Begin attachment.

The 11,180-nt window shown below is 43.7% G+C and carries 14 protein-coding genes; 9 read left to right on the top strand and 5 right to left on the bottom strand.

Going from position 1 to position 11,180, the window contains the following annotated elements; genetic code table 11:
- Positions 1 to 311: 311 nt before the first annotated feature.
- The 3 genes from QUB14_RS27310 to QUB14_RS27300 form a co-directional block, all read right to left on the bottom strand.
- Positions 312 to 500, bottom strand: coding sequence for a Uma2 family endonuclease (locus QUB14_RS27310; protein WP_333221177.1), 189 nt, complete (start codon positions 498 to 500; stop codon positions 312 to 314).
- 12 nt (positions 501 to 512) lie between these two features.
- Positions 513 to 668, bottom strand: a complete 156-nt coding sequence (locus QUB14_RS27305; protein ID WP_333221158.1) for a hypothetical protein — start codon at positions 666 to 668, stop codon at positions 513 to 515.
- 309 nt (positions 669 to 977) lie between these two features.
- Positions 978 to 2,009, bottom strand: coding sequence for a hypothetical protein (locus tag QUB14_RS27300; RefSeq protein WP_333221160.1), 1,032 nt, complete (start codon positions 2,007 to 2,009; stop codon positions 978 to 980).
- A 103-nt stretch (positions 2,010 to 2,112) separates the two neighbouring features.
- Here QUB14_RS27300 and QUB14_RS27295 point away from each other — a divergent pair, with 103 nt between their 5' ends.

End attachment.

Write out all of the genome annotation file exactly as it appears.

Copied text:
The 11,180-nt window shown below is 43.7% G+C and carries 14 protein-coding genes; 9 read left to right on the top strand and 5 right to left on the bottom strand.

Going from position 1 to position 11,180, the window contains the following annotated elements; genetic code table 11:
- Positions 1 to 311: 311 nt before the first annotated feature.
- The 3 genes from QUB14_RS27310 to QUB14_RS27300 form a co-directional block, all read right to left on the bottom strand.
- Positions 312 to 500, bottom strand: coding sequence for a Uma2 family endonuclease (locus QUB14_RS27310; protein WP_333221177.1), 189 nt, complete (start codon positions 498 to 500; stop codon positions 312 to 314).
- 12 nt (positions 501 to 512) lie between these two features.
- Positions 513 to 668, bottom strand: a complete 156-nt coding sequence (locus QUB14_RS27305; protein ID WP_333221158.1) for a hypothetical protein — start codon at positions 666 to 668, stop codon at positions 513 to 515.
- 309 nt (positions 669 to 977) lie between these two features.
- Positions 978 to 2,009, bottom strand: coding sequence for a hypothetical protein (locus tag QUB14_RS27300; RefSeq protein WP_333221160.1), 1,032 nt, complete (start codon positions 2,007 to 2,009; stop codon positions 978 to 980).
- A 103-nt stretch (positions 2,010 to 2,112) separates the two neighbouring features.
- Here QUB14_RS27300 and QUB14_RS27295 point away from each other — a divergent pair, with 103 nt between their 5' ends.